Listen... the Edmonton Symphony Orchestra is playing

Tuesday, March 30, 2010

New home for the blog

Hello readers! With the launch of our new website, we have moved the blog to:

We hope you will join us there.

Tuesday, February 23, 2010

Owning another kind of podium

I found out something new about the Olympics last week: medals were once awarded in arts competitions alongside sports. ran a story recently about Canadian composer John Weinzweig, one of only two Canadians to receive a medal in the cultural portion of the Olympics. The arts categories were last seen in 1948 because, the article says, "most competing artists were professionals, while Olympic athletes were required to be amateurs." (Just like hockey players - oh wait...)

Local artists still continue to be a part of the Olympics, most demonstrably in the opening ceremonies, but also in what's often called the Cultural Olympiad - arts events taking place in and around the sporting venues during the games. So I'm not necessarily advocating that we revive the arts categories at the Olympics, but it did get me thinking about the "Own the Podium" program that Canadian sport organizations have had in place for athletes in an attempt to top the medal standings in 2010 (which sadly doesn't look like it will happen). Alongside investing in athletes, what if we had a concerted effort in place to make Canadian artists and cultural institutions truly world class?

I'd say that geography and cultural offerings are the primary drivers of tourism, so there are definite economic benefits of cultivating Canadian artists and institutions in this way. We've got the geographic features down, so let's complement them with arts offerings that are just as compelling for travelers from abroad!

Funding is crucial to developing institutions into cultural forces, and in encouraging and enabling individual creators. We also need a strong focus on arts education in schools to become an artistically rich nation. Of course, as we've seen in this province, arts funding is usually the last to receive an increase, and the first to be cut, so it will be an uphill battle. Perhaps that's fitting if we're going to compare ourselves to Olympic athletes...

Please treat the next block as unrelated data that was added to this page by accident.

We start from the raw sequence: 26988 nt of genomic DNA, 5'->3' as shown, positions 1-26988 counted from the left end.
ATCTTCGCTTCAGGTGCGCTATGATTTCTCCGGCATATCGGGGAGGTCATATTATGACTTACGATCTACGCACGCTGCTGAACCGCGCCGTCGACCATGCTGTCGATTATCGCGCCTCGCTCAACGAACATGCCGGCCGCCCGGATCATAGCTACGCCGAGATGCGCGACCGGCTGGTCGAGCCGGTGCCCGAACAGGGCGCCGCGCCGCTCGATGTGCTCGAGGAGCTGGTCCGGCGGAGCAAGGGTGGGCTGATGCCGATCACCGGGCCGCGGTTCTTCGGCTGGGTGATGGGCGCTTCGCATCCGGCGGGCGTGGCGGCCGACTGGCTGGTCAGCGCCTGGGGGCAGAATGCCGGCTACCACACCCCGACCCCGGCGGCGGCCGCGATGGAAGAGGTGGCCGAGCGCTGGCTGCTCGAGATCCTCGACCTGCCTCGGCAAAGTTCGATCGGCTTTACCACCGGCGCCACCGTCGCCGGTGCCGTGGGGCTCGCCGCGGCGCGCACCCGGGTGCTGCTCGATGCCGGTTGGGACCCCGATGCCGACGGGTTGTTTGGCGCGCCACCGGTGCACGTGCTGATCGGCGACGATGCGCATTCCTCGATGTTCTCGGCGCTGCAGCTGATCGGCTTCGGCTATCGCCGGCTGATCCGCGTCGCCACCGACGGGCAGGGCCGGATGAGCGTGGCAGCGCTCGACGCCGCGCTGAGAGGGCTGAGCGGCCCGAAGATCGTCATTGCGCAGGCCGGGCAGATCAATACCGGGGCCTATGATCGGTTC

By the way, we have our own "Tribute to the Games" this Thursday. And one piece that's NOT on the program is "I Believe", AKA, the music CTV has played every 17 seconds since February 12.

Monday, February 8, 2010

Another TED talk

Earlier I posted a TED talk by Benjamin Zander, and here's another one, this time from deaf percussionist Evelyn Glennie, one of the best percussionists in the world. I've seen her perform at the Winspear Centre, and she's incredible. In this video she talks about how "listening to music involves much more than simply letting sound waves hit your eardrums."

Just watch:


Thursday, January 28, 2010

Full Steam

Geoff Manaugh at the architectural blog BLDGBLOG just posted some video of steam tunnels in Brooklyn turned into a giant musical instrument by the Pratt Instrument on New Year's Eve. Apparently this is a yearly event, and he describes it as "somewhere between subterranean calliope and mutant wave organ."